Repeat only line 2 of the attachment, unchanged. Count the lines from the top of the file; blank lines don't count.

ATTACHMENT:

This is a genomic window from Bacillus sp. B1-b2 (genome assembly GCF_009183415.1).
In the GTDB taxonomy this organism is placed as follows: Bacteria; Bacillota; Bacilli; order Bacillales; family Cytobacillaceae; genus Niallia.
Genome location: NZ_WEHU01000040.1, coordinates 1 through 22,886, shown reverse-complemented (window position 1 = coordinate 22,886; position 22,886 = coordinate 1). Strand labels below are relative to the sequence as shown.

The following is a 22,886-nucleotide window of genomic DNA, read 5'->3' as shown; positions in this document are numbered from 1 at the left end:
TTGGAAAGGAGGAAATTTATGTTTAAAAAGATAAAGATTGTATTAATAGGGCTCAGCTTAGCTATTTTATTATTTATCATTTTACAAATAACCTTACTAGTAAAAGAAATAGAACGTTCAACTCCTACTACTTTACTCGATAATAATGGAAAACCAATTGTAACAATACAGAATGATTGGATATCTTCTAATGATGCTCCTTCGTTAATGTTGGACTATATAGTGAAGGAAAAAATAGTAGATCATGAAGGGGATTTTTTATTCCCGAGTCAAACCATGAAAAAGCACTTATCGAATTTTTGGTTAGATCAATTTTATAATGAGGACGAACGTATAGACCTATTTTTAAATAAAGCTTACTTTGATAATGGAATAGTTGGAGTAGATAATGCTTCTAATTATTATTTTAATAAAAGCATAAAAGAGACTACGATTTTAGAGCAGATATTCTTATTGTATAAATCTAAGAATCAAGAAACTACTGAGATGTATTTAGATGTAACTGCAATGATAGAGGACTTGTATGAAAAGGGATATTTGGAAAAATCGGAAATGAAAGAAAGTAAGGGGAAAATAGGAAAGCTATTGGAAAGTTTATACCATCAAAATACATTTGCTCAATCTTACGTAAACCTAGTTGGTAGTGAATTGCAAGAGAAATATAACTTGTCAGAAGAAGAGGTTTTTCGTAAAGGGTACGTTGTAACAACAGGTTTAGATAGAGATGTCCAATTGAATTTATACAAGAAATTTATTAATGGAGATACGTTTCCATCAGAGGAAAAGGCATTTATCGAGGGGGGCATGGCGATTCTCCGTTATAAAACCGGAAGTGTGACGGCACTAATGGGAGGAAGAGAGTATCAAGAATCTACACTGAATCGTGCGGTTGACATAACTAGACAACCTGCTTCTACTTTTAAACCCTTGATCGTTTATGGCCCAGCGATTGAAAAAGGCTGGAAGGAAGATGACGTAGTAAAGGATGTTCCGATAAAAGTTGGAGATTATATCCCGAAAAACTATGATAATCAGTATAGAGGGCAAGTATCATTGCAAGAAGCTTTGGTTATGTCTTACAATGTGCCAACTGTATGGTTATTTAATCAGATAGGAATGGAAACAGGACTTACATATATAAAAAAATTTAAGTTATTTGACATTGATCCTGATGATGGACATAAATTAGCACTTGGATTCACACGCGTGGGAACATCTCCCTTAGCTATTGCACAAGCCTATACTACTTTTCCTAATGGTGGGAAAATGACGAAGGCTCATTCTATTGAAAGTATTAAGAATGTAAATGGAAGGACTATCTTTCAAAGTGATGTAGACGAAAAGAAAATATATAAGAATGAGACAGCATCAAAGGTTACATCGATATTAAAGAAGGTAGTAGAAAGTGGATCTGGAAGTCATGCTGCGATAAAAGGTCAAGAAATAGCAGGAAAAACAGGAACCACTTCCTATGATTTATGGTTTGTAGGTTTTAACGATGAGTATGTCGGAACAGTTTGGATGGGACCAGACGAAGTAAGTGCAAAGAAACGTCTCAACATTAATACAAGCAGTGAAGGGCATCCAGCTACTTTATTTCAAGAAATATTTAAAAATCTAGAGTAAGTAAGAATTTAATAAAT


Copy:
In the GTDB taxonomy this organism is placed as follows: Bacteria; Bacillota; Bacilli; order Bacillales; family Cytobacillaceae; genus Niallia.